Below is a guest article by Michael Rosenberg, CEO of PlasticPlace.net, which produces garbage bags that are made from 80% reclaimed, recycled content. Visit their website to learn more about their products and their commitment to using plastic responsibly in everyday applications.
Plastic was once hailed for its potential to reduce mankind’s heavy environmental footprint. It was actually invented as a response to offset heavy use of natural resources that were rapidly dwindling, like ivory and tortoiseshell. Patented in 1869 by John Wesley Hyatt and his company, they asserted that this man-made material would provide respite to the animals that were the source of these materials because it would, “no longer be necessary to ransack the earth in pursuit of substances which are constantly growing scarcer”.
Today, it is perceived as the nemesis of nature. Plastic is a compound that is one of the hardest to break down and use successfully. Its use has become so commonplace that half of nearly 600 billion pounds of plastics produced each year go into single-use products – things like plastic bags, drinking straws, packaging, syringes and bottles.
The key here is to remember the term: single-use. As it suggests, once the intended task for it is done, the material is simply discarded and thrown away, resulting in an alarming accumulation of plastic materials in places where one isn’t supposed to find it – like the Pacific Ocean, for example, where a gyre of marine litter stretches out over an indeterminate area, now dubbed the Great Pacific Garbage Patch.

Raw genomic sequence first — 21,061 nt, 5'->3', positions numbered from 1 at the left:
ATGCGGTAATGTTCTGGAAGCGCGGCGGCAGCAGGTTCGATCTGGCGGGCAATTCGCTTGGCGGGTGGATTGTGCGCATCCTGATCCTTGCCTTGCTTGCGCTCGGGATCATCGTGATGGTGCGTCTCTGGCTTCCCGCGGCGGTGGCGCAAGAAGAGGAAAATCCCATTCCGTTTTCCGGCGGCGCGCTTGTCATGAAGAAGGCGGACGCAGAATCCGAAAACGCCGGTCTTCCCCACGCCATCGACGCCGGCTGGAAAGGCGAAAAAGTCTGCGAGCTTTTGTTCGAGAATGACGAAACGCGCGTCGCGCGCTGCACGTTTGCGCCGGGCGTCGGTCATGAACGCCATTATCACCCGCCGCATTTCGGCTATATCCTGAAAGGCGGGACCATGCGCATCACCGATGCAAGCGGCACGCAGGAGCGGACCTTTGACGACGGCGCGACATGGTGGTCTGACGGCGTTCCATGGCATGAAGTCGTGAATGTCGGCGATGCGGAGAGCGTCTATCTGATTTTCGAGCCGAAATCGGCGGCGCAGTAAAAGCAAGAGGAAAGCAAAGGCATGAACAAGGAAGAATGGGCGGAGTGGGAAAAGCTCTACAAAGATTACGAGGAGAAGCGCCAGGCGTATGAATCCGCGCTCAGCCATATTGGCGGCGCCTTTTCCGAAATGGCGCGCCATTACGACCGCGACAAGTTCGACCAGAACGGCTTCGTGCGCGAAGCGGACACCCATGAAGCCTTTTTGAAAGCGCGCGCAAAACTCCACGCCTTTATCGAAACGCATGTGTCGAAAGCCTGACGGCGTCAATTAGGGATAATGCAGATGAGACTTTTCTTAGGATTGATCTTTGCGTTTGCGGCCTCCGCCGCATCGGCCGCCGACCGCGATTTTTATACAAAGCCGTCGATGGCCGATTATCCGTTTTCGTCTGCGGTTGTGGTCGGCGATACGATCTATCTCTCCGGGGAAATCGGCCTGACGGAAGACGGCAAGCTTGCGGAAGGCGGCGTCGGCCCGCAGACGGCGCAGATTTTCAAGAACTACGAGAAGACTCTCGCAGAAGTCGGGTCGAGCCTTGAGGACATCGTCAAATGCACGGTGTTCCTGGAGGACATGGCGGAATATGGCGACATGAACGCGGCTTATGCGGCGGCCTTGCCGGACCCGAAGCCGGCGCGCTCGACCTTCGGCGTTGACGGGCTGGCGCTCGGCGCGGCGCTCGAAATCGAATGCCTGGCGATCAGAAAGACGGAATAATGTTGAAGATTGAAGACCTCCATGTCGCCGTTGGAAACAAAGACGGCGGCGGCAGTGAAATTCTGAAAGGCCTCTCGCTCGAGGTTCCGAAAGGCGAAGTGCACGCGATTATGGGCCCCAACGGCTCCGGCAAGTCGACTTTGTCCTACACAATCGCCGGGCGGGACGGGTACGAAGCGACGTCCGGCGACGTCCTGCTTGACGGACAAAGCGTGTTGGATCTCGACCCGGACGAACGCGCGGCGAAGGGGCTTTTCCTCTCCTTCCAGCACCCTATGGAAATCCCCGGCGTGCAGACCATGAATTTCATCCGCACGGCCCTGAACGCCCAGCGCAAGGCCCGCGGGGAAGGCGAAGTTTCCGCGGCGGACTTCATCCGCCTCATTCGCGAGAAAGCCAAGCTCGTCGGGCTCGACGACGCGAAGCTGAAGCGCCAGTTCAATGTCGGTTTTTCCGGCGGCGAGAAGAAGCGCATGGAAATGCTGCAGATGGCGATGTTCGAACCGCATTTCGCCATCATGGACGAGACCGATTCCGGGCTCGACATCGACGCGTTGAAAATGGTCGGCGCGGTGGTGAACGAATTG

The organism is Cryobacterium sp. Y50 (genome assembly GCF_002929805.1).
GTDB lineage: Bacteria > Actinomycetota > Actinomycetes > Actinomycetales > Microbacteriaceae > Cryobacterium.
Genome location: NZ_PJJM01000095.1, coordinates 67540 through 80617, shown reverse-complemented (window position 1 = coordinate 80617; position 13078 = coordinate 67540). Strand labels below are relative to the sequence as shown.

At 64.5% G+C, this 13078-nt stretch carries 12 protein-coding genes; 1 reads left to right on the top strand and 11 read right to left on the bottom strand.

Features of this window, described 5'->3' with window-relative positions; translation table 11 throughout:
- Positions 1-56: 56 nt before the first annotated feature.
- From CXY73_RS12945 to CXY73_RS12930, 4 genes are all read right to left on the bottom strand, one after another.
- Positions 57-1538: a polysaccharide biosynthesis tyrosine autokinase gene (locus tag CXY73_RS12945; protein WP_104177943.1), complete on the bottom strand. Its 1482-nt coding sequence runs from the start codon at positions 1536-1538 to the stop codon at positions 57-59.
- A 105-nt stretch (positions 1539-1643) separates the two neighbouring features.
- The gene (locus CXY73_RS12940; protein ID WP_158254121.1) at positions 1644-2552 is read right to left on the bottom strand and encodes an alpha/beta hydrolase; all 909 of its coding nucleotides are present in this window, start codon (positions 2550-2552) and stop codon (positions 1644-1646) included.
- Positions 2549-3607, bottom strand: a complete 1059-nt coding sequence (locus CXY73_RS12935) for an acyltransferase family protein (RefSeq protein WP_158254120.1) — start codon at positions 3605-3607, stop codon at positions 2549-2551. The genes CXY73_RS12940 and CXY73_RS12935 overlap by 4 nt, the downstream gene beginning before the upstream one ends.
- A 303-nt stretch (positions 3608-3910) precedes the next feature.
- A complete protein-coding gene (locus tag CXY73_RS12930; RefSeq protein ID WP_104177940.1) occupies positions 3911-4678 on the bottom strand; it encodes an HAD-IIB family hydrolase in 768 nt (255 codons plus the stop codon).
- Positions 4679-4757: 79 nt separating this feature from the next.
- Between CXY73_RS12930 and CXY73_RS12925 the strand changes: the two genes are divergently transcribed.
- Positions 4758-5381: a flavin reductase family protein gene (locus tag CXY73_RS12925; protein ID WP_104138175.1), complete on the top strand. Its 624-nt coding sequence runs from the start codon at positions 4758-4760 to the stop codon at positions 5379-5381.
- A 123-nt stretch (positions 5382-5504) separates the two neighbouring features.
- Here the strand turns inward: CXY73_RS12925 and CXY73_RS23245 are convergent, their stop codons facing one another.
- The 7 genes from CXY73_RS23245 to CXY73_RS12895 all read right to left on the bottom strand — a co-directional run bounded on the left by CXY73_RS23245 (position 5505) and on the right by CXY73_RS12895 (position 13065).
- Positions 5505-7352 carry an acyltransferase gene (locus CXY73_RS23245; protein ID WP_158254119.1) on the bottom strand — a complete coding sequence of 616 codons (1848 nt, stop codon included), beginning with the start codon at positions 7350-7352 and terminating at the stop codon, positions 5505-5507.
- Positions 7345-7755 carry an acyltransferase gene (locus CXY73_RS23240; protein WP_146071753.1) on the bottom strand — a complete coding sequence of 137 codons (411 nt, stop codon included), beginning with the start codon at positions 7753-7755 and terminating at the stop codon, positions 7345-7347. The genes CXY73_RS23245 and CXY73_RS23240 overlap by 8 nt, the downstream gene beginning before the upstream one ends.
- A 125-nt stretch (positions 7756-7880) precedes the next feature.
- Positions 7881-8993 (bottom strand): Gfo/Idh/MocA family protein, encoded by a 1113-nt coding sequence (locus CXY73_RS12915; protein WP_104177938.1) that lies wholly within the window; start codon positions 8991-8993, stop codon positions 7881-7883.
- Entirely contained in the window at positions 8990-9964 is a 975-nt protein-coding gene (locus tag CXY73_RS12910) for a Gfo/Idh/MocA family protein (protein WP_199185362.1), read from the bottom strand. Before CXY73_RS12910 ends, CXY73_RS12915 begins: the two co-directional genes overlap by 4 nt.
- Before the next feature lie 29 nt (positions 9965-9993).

Fortunately, people have found ways to reduce the accumulation with innovative recycling ideas and promoting more responsible use of already existing materials. Companies are now producing everything from fabrics to toys to equipment and insulation using reclaimed plastic and other synthetic materials. Some have even resorted to using plastic to create synthetic crude oil which can be refined into fuel.
Plastic isn’t going away anytime soon; at this point in time, there are seven billion people on earth that cannot get by on wood and stone alone, and they shouldn’t have to. Plastic is not necessarily bad for the environment: promoting responsible use of the material is still the best way to go about reducing its negative impact on the environment.
By understanding the true worth of plastic, and not using it on inconsequential products that only create more waste, we can use it to its fullest advantage – plastic, after all, makes green technology like solar panels possible; it also helps in the creation of lighter cars and planes that use less fuel.
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